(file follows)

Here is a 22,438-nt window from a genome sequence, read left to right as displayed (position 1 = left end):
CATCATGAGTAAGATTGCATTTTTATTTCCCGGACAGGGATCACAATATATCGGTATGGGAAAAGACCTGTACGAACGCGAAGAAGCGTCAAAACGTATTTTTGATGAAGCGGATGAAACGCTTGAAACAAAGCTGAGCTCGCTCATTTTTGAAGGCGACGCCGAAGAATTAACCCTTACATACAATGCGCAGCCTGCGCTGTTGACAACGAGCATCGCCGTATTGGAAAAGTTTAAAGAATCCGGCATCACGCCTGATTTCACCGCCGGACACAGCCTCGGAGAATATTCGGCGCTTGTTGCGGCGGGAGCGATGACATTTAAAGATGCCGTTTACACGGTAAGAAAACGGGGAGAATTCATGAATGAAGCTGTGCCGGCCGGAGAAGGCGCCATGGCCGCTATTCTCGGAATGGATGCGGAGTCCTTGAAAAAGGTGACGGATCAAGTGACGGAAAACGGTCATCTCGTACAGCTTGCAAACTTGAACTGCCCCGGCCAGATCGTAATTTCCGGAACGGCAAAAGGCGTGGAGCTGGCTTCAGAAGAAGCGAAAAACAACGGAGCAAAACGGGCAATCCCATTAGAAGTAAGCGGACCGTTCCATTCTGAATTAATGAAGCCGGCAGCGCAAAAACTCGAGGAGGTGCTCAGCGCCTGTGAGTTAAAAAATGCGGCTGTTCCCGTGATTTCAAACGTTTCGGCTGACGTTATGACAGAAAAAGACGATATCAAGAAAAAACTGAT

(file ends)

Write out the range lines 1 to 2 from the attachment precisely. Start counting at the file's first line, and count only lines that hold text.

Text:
Here is a 22,438-nt window from a genome sequence, read left to right as displayed (position 1 = left end):
CATCATGAGTAAGATTGCATTTTTATTTCCCGGACAGGGATCACAATATATCGGTATGGGAAAAGACCTGTACGAACGCGAAGAAGCGTCAAAACGTATTTTTGATGAAGCGGATGAAACGCTTGAAACAAAGCTGAGCTCGCTCATTTTTGAAGGCGACGCCGAAGAATTAACCCTTACATACAATGCGCAGCCTGCGCTGTTGACAACGAGCATCGCCGTATTGGAAAAGTTTAAAGAATCCGGCATCACGCCTGATTTCACCGCCGGACACAGCCTCGGAGAATATTCGGCGCTTGTTGCGGCGGGAGCGATGACATTTAAAGATGCCGTTTACACGGTAAGAAAACGGGGAGAATTCATGAATGAAGCTGTGCCGGCCGGAGAAGGCGCCATGGCCGCTATTCTCGGAATGGATGCGGAGTCCTTGAAAAAGGTGACGGATCAAGTGACGGAAAACGGTCATCTCGTACAGCTTGCAAACTTGAACTGCCCCGGCCAGATCGTAATTTCCGGAACGGCAAAAGGCGTGGAGCTGGCTTCAGAAGAAGCGAAAAACAACGGAGCAAAACGGGCAATCCCATTAGAAGTAAGCGGACCGTTCCATTCTGAATTAATGAAGCCGGCAGCGCAAAAACTCGAGGAGGTGCTCAGCGCCTGTGAGTTAAAAAATGCGGCTGTTCCCGTGATTTCAAACGTTTCGGCTGACGTTATGACAGAAAAAGACGATATCAAGAAAAAACTGAT